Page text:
What nuclear test?
If a tree falls in the forest, but nobody’s there to hear it…
China’s president wanted this weekend to be all about BRICS. Despite North Korea’s milestone test of what is purported to be a hydrogen bomb, that’s exactly what it was, as long as you live inside mainland China without access to English-language news.
State-run China Central Television’s 24-hour news network devoted the entire news cycle Monday and Tuesday to the summit held in the beachside southern Chinese city of Xiamen, highlighting Xi Jinping’s and China’s leadership among the five-nation bloc. While online state media outlets buried the story towards the bottom of main webpages, usually as a picture-less third or fourth side bar story, a link to the news could be found slightly higher up on commercial news pages. By Tuesday, however, Sina news had relegated the first mention of North Korea to a place where no one need fear they might actually stumble upon it. The story linked in this place of obscurity? Coverage of a Tweet from Elon Musk explaining why North Korea is not a threat to civilization.
To help guide news outlets to this “correct” approach to covering the hydrogen bomb test, the Chinese government reportedly issued censorship instructions to Chinese media that comments sections on all reporting of the test be closed and that news on related topics must not be hyped.
It should be noted that Russian-language news was also largely mum on the development, though Russian-owned English-language outlets such as RT and Sputnik gave more prominence to word of the test. Sputnik made a point to highlight Kremlin spokesman Dmitry Peskov’s response to US ambassador to the UN Nikki Haley’s remarks that Kim Jong-un is “begging for war.”
“In this context, it is easy for the extra-regional countries to use the [word] ‘war,’” Peskov told reporters. “But those countries in the same region with North Korea and in the same region with the Korean Peninsula, have to be much wiser and balanced in their approaches to this very serious problem which causes our common concern.”
The Global Times English edition published an editorial on Tuesday, calling for the United States and South Korea to offer Pyongyang a “sense of security”. “As long as Pyongyang retains a sense of rationality, it won’t launch a pre-emptive attack on the US or South Korea, because Pyongyang will not be able to withstand the retaliation,” the editorial wrote.
The move by Kim Jong-un was no doubt timed to coincide with the BRICS meeting, and create a headache for Xi Jinping ahead of China’s party congress. It puts Xi in an awkward position, stuck between proving to the United States and Japan it is applying pressure, but avoiding the appearance domestically of bowing to outside demands. After China repeatedly claimed it was doing all it could, Beijing reluctantly agreed several weeks ago to an even harsher set of sanctions, a move that required convincing Russia to sign on as well.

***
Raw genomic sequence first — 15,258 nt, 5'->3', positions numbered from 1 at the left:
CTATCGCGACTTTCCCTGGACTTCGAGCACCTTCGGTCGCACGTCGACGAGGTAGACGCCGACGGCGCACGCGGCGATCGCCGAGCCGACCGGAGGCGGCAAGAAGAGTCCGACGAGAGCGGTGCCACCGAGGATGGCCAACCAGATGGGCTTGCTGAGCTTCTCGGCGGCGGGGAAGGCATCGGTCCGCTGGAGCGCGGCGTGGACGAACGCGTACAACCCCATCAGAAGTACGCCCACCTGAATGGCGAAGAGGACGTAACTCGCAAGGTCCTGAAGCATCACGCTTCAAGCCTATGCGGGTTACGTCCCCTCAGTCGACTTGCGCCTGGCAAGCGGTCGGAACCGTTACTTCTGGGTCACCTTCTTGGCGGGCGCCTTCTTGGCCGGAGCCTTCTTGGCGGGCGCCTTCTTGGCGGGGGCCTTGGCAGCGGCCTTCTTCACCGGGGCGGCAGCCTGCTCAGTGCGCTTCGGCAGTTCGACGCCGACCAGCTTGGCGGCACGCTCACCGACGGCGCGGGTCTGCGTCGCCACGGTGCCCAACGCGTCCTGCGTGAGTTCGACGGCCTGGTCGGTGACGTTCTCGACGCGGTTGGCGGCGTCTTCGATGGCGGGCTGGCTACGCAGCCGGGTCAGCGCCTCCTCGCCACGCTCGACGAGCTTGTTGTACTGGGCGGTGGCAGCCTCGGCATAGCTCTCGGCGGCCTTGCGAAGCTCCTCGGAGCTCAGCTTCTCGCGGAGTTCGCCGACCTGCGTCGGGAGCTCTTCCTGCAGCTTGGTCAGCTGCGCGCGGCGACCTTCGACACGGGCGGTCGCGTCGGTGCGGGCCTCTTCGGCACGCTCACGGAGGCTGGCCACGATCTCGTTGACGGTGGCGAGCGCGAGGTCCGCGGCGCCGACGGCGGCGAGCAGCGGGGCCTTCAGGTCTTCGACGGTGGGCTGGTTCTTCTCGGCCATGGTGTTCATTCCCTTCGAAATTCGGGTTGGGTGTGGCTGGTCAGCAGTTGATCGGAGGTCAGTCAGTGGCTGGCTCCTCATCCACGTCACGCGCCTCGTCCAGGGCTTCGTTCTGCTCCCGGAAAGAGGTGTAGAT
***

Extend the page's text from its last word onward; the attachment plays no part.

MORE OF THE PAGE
But how much does the test really embarrass Xi domestically when its occurrence passes as a barely noticeable footnote in the news? A detonation that registered as a moderate to strong earthquake in the ground, had no impact on the airwaves or internet inside the borders of mainland China.
Meanwhile, the milestone North Korean test has dominated the news cycle for much of the English-language press around the world. It was indeed an embarrassment to the US president who had suggested several weeks ago that Kim Jong-un had begun to “respect” the US, following Trump’s “fire and fury” remarks. North Korea’s supreme leader knows about as well as everybody else that there is nothing the US can do to stop him from continuing to advance his nuclear weapons program.
Headlines from western media were quick to do exactly what China allegedly instructed its own media not to do, hype the event. The Financial Times highlighted that Trump “opens door to attack on North Korea” as their top headline after the test, despite the fact that few would lend credence to the president’s bluster, given his penchant for exaggeration and taking extreme, disingenuous negotiating positions.
What is interesting is that, even in its English-language coverage, Chinese media outlets are shy to push back on western news reports on these topics. Perhaps in cases such as this event, clearly a highly sensitive matter to the Chinese leadership, as well as the looming party congress which attracts about the same amount of attention, editors want to play it safe.
As he shores up political capital ahead of the party congress Xi benefits from complete control of media coverage. But the barrage of sensationalized overseas coverage of North Korea or speculative reporting on the palace intrigue of the party congress will continue to go unchallenged without a different picture being pushed from China.